Editorial note: This is the sixteenth in our series of electronic interviews with City Council, City Controller and Mayoral candidates. We have sent 10 questions based on seven different templates: (1) incumbent City Council, (2) challenger City Council, (3) open seat City Council, (4) challenger Controller, (5) incumbent Controller, (6) challenger Mayoral and (7) incumbent Mayoral. The following are verbatim copies of the questions sent out and the answers received.
Issa Dadoush, Candidate for the Houston City Council at-large Position #4
Texpatriate: What is your name?
ID: Issa Dadoush
T: What is your current occupation?
ID: Professional Engineer
T: Have you run for or held public office before?
T: What is your political affiliation? We understand that City Council elections are nonpartisan, but this is a point many voters find important. If you are not comfortable currently identifying with a political party, what was the last Political Party’s primary election you voted in (a matter of public record)?
ID: Republican Party
T: Typically, this board will defer to incumbents unless we are convinced the incumbent has failed in some way. Do you believe the incumbent has failed at her or his job? If so, why?
ID: My campaign is not about the incumbents. I am running for City Council At Large Position 4 to bring to Local Government what I so desperately have looked for in our leaders: open transparent government, a true representative body that listens to constituents and makes decisions in terms of what is best for Houston and the Community at Large.
T: Why are you specifically running against this incumbent?
ID: My campaign is not about the incumbent. I want to give Houston a choice.
T: What do you hope to get out of serving on the City Council?
ID: I desire for Houston to be the City of Choice where the next generation’s workforce is provided the best education, required training, and development to allow for a robust sustainable growth.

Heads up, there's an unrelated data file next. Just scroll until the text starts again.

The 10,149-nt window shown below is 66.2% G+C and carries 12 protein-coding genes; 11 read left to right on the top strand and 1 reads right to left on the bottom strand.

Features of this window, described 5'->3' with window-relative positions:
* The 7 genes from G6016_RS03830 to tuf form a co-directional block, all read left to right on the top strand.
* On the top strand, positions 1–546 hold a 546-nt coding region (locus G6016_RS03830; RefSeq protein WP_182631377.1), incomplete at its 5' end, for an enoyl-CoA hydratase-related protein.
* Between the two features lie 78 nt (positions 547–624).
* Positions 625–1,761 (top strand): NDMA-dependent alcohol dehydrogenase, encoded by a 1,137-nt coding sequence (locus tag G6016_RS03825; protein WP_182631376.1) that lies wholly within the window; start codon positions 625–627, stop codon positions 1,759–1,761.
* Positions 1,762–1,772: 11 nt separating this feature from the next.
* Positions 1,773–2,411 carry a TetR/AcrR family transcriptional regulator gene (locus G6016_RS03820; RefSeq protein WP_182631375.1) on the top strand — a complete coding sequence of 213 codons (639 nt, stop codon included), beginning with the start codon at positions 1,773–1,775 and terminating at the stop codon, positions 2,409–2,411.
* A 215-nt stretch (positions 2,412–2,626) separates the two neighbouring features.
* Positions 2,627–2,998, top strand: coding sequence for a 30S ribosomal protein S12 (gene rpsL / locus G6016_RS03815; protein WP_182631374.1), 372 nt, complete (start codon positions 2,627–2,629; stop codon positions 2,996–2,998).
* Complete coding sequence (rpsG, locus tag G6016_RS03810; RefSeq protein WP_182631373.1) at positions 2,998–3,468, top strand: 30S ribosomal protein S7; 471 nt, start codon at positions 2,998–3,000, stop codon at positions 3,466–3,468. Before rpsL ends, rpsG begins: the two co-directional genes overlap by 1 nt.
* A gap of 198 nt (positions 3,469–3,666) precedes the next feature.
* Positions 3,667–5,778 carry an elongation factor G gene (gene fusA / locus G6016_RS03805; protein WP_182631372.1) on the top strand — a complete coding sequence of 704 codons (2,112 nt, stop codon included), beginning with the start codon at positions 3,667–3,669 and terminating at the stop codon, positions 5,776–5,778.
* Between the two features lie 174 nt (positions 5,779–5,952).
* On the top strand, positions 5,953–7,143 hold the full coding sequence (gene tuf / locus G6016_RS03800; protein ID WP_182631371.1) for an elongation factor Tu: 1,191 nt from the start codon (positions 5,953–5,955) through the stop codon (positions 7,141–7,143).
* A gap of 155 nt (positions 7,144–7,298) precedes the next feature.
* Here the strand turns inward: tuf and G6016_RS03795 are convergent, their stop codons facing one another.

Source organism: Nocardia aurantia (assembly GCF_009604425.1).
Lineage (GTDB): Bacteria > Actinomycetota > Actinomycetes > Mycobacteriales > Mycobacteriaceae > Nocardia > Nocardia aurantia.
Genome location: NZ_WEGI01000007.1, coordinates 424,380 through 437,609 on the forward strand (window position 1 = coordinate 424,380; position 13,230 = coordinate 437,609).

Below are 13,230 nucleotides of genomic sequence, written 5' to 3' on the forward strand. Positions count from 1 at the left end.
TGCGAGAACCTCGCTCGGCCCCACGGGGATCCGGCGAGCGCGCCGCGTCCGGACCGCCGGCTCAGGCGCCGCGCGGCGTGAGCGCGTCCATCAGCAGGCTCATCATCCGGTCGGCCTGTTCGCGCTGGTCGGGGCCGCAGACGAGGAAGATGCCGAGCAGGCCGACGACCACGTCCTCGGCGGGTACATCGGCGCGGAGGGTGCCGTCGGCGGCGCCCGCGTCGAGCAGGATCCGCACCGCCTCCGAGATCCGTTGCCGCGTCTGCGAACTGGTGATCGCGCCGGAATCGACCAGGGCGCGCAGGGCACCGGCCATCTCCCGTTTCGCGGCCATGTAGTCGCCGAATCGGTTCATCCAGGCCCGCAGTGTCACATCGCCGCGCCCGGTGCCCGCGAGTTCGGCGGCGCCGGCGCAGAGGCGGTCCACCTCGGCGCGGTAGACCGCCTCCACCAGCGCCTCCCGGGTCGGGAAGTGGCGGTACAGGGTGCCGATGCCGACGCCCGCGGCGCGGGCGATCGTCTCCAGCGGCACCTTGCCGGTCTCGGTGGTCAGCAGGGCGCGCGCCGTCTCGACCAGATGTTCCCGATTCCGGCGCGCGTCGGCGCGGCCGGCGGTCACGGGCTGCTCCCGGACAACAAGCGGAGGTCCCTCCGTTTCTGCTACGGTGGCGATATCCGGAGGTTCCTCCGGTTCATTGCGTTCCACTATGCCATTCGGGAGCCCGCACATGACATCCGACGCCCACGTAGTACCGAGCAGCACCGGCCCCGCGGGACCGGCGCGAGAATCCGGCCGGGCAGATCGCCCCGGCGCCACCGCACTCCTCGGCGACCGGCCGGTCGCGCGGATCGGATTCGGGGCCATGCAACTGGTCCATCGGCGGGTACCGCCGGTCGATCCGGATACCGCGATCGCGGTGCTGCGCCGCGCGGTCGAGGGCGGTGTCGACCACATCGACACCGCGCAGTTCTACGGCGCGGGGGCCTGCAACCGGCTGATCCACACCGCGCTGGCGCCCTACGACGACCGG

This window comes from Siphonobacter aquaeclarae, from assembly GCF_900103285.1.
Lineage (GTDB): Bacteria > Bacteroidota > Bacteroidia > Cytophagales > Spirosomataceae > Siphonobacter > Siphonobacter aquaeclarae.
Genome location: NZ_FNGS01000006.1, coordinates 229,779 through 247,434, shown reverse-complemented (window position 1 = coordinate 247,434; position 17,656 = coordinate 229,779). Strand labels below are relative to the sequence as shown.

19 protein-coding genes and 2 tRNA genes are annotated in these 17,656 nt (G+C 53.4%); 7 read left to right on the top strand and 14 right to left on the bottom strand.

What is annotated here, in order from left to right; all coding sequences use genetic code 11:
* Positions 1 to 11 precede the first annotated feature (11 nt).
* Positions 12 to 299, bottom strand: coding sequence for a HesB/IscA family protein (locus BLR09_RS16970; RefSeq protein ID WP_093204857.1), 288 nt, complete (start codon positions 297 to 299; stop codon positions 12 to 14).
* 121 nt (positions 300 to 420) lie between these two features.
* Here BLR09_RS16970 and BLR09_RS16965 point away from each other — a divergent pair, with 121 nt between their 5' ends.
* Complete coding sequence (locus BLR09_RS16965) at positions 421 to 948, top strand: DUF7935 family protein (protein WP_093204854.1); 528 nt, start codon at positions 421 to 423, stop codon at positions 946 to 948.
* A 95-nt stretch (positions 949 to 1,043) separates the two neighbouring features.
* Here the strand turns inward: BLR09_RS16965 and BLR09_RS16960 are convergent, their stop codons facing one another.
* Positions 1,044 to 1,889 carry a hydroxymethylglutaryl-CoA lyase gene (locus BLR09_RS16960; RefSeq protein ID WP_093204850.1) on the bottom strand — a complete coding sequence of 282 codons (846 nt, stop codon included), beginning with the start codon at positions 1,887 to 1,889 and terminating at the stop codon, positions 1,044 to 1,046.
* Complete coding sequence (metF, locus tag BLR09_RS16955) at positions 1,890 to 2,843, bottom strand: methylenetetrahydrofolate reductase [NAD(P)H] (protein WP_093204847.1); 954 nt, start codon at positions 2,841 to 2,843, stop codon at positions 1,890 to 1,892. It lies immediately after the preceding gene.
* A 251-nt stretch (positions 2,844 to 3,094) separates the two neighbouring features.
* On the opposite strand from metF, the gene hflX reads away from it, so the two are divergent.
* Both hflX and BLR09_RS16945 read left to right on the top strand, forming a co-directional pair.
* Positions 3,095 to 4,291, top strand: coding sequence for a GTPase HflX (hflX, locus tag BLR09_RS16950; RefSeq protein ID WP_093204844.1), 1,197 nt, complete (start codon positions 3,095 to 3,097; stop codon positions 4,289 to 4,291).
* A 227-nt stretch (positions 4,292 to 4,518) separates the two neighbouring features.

I see Houston’s elected officials (Mayor and City Council) as Board of Directors of a multi-billion dollar corporation that provides water, sewer, infrastructure, and public safety services to the Houston Community at large. It is their responsibility to eliminate/reduce regulations and policies that hinder growth. I am a firm believer in small local government with fewer regulations that allows the highly efficient private sector to grow at a faster rate and create more jobs for Houston’s growing economy.
T: What is an ordinance you would introduce in your next term?
ID: The City of Houston has a strong Mayor form of Mayor–Council government. The Mayor sets the agenda and introduces ordinances. Accordingly, I want to work with the Mayor and make sure that any ordinances presented to the City Council for approval truly represent the public interest and not special interest groups. Again, I will bring new leadership to City Government that is not attached to special interest groups. I want to be the true “People’s Candidate”
T: Obviously, an officeholder strives to maintain a diverse core constituency and political base, but all candidates have interest groups they have been traditionally strong with and traditionally weak with, respectively. For you, what would be one example of each type of group?
ID: I am a firm believer in diverse core constituency and political base that are aligned with my core values. For example, I am a pro-life Republican that holds family values as the core of who I am.
T: What has been the most important thing you have learned in your campaign?
ID: Be a listener and a leader. I want to bring new leadership to City Government that is NOT attached to special interest groups. I want to be the true “People’s Candidate”.